Major change is coming to the future of the Giants, one way or another, now that Daniel Jones’ season is likely over as he awaits confirmation of a torn ACL.
The only unacceptable reaction to Sunday’s 30-6 loss to the hapless Raiders is to say that Jones, head coach Brian Daboll and general manager Joe Schoen were robbed of a chance to turn around this season (2-7) and the Giants should run it back as is because last season’s playoff berth was legitimate and this year is the aberration.
If you want to argue that the best thing now for the franchise — and, thus, for the fans — is to lose the next eight games and hope the Panthers, Cardinals, Bears and other bottom-feeders win enough to bump the Giants into the No. 1 or No. 2 pick in the 2024 NFL Draft, so be it.
Maybe the opportunity to draft either USC’s Caleb Williams or North Carolina’s Drake Maye is the fix to 11 years of missteps, no matter what kind of awkward arrangement it might set up with Jones.
But good luck convincing Daboll and Schoen to buy into that plan. Foolish as it sounds, their jobs might depend on the difference between 2-15 and 4-13.
So, let’s state it loud and clear: No matter how ugly it gets from Monday through the rest of the season — and, speaking from experience, first downs are going to be an endangered species — the Giants should not fire Daboll and Schoen.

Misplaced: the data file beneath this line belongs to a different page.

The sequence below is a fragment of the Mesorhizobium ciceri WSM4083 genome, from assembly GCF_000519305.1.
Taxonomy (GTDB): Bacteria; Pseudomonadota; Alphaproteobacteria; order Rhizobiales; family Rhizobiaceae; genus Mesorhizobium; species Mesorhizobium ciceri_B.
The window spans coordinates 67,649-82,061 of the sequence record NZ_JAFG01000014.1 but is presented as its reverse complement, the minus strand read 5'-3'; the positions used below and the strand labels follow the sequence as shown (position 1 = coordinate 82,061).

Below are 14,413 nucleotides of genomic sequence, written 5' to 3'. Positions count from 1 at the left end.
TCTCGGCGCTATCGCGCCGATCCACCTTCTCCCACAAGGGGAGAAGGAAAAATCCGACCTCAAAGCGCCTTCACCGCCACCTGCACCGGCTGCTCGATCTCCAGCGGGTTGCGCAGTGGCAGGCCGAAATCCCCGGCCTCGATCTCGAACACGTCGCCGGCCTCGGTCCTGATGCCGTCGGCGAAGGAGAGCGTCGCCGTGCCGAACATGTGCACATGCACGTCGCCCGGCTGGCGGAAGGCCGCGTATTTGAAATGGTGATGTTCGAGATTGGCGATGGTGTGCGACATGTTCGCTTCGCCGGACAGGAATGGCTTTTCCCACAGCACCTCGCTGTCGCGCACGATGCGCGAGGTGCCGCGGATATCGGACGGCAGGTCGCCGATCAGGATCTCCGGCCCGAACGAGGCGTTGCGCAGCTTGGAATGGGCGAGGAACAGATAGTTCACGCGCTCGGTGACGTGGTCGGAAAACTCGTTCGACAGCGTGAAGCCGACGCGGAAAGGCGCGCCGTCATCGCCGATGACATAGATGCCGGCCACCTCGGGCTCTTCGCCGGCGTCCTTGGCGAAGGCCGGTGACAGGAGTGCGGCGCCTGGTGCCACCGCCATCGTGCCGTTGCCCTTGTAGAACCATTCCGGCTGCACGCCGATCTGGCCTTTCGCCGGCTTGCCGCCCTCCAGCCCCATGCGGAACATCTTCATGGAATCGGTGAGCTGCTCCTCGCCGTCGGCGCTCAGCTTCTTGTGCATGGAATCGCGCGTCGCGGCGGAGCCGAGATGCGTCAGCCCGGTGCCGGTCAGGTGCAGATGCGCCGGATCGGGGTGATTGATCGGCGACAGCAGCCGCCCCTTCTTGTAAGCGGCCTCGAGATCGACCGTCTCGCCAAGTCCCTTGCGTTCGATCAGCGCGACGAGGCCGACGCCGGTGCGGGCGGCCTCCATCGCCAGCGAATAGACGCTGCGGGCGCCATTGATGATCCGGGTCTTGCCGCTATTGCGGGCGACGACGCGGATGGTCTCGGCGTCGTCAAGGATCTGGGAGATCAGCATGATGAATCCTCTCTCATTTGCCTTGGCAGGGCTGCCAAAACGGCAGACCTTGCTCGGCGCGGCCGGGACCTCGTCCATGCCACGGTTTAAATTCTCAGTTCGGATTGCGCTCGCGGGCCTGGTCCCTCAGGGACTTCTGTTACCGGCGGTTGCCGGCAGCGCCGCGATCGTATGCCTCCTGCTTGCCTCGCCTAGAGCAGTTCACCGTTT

End the cycle of starting over every two years. Allow them a swing at a turnaround. Put them on the hot seat entering 2024 with the quarterback of their choosing (even if it is Jones).
Why is this even a question? How can a coach and general manager be fired for failing with second-string and third-string quarterbacks?
Perhaps you need a refresher on recent Giants history.
The Giants beat the Eagles on Nov. 28, 2021, to improve to 4-7 after a third win in five games. There was not one call for head coach Joe Judge’s job at the time, nor in the ensuing days when it became clear the Giants were headed nowhere because of the uncertainty of Jones’ first neck injury.
Within seven weeks, however, failed four-year general manager Dave Gettleman “retired” and Judge was fired because the offense devolved into averaging 9.6 points per game (many of which came in garbage time) behind the limitations of Mike Glennon and Jake Fromm.